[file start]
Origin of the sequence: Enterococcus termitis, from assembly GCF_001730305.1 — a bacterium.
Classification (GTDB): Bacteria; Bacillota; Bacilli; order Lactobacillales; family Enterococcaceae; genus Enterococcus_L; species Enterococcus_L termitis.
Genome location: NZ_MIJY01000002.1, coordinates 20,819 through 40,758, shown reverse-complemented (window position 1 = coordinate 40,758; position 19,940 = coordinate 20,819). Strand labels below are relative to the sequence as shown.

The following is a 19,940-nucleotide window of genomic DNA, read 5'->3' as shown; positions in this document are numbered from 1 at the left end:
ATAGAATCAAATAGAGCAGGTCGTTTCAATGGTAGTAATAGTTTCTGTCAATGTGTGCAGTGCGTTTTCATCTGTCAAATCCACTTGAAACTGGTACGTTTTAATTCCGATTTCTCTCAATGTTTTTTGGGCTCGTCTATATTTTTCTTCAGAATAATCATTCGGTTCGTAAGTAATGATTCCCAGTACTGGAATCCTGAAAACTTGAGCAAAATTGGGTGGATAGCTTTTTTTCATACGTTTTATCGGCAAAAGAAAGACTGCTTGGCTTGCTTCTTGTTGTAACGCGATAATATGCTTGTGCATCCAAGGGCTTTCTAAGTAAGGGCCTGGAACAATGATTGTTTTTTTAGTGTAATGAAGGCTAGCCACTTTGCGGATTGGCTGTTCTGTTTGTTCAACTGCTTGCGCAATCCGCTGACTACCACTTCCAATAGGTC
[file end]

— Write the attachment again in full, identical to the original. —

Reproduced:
Origin of the sequence: Enterococcus termitis, from assembly GCF_001730305.1 — a bacterium.
Classification (GTDB): Bacteria; Bacillota; Bacilli; order Lactobacillales; family Enterococcaceae; genus Enterococcus_L; species Enterococcus_L termitis.
Genome location: NZ_MIJY01000002.1, coordinates 20,819 through 40,758, shown reverse-complemented (window position 1 = coordinate 40,758; position 19,940 = coordinate 20,819). Strand labels below are relative to the sequence as shown.

The following is a 19,940-nucleotide window of genomic DNA, read 5'->3' as shown; positions in this document are numbered from 1 at the left end:
ATAGAATCAAATAGAGCAGGTCGTTTCAATGGTAGTAATAGTTTCTGTCAATGTGTGCAGTGCGTTTTCATCTGTCAAATCCACTTGAAACTGGTACGTTTTAATTCCGATTTCTCTCAATGTTTTTTGGGCTCGTCTATATTTTTCTTCAGAATAATCATTCGGTTCGTAAGTAATGATTCCCAGTACTGGAATCCTGAAAACTTGAGCAAAATTGGGTGGATAGCTTTTTTTCATACGTTTTATCGGCAAAAGAAAGACTGCTTGGCTTGCTTCTTGTTGTAACGCGATAATATGCTTGTGCATCCAAGGGCTTTCTAAGTAAGGGCCTGGAACAATGATTGTTTTTTTAGTGTAATGAAGGCTAGCCACTTTGCGGATTGGCTGTTCTGTTTGTTCAACTGCTTGCGCAATCCGCTGACTACCACTTCCAATAGGTC